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Travels with Larry Archive

Kraft Recovery Course Benefits Veterans and "Newbees"

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The TAPPI Kraft Recovery Course, January 9 - 12, 2012, in St. Petersburg, Fla., USA, can be equally beneficial for mill veterans and industry "newbees" in the critical chemical recovery island of today's kraft pulp mill. A relative newbee attendee at last year's course, Maggie Gerhart, a reliability engineer at International Paper's Courtland, Ala., mill, says the course gave her some practical, highly valuable take-backs that will enrich her career development for many years to come.

With a degree in Paper Engineering from Western Michigan University, Gerhart interned with International Paper and co-op'd with PCA at Tomahawk, Wis., before starting in the power area (including chemical recovery) at Courtland in late January 2010. "Before taking the Kraft Recovery Course this past January, I was somewhat familiar with chemical recovery operations, having learned about the processes in school together with six months of experience from my rotation in the power house," she says.

Gerhart's goal in attending the 2011 Kraft Recovery Course was to build on what she already knew, to acquire more in-depth knowledge in areas she was not that familiar with. "I knew some kraft recovery technologies fairly well, but there were other areas where I knew a little terminology but didn't know much else. I wanted to gain the fundamentals in all areas and get the resources I needed to learn more."

A particularly effective element of the course, according to Gerhart, was the problem solving focus on real, operating floor issues brought to the discussions by the attendees themselves. "After each course topic, we had a question and answer session where attendees were able to discuss equipment or process topics that interested them, from chronic issues to application of new technology. I discovered that a lot of us have similar questions and concerns. It was beneficial to hear how others worked through their issues successfully. I think we all came back with good ideas that we could try at our own mills."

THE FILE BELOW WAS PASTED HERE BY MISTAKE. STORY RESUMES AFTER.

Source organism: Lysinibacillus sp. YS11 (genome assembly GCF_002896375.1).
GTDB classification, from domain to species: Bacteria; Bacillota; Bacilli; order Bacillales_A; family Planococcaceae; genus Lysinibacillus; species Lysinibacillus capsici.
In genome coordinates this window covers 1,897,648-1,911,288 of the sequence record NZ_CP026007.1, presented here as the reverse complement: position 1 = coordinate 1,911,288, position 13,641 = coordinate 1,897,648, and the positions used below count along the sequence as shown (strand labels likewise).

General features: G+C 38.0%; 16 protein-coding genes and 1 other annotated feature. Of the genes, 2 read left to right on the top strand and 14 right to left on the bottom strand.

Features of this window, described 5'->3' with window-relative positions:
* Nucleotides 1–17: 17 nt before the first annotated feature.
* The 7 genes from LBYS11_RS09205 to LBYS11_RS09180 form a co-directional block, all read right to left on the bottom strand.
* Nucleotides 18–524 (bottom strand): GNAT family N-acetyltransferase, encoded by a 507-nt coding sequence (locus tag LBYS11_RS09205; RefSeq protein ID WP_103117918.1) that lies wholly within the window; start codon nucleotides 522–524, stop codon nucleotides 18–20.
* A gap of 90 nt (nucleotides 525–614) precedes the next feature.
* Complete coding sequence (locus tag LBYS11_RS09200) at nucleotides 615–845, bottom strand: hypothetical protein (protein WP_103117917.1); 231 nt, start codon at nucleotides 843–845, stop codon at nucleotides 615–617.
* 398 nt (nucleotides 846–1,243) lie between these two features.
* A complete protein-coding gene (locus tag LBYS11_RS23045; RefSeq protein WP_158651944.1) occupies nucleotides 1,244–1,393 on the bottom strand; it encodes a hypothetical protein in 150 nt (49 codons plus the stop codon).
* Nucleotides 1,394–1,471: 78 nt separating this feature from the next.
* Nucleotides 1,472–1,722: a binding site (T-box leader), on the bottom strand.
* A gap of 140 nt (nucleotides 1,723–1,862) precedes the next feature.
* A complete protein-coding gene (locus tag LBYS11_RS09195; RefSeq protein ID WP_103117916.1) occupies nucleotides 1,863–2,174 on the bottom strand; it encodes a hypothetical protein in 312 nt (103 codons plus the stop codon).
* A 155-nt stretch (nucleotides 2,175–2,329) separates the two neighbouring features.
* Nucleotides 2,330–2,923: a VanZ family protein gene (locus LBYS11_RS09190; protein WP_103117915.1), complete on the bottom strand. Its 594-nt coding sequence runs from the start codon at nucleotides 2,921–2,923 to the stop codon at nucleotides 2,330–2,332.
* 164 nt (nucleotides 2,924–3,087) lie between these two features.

Though she thinks that newbees especially can benefit from the course, Gerhart believes, from what she observed, that experienced mill operations people at all levels also found some very valuable take-back information. The course's networking element is a key feature in this regard, she notes, adding that no matter how much experience a person has, no one is totally experienced in all areas. "We can always learn more from each other."

The course instructors "were the industry's top experts and the right people to be teaching it," Gerhart points out. "And the course materials that I took home are extremely helpful. The binder and CD are well organized. I use these materials at the mill frequently, going back over my notes and adding new notes every time I come back from a project. I think I will probably use these notes forever. I was the only one from my mill to attend the course this year, but I think it helped others here who didn't attend."


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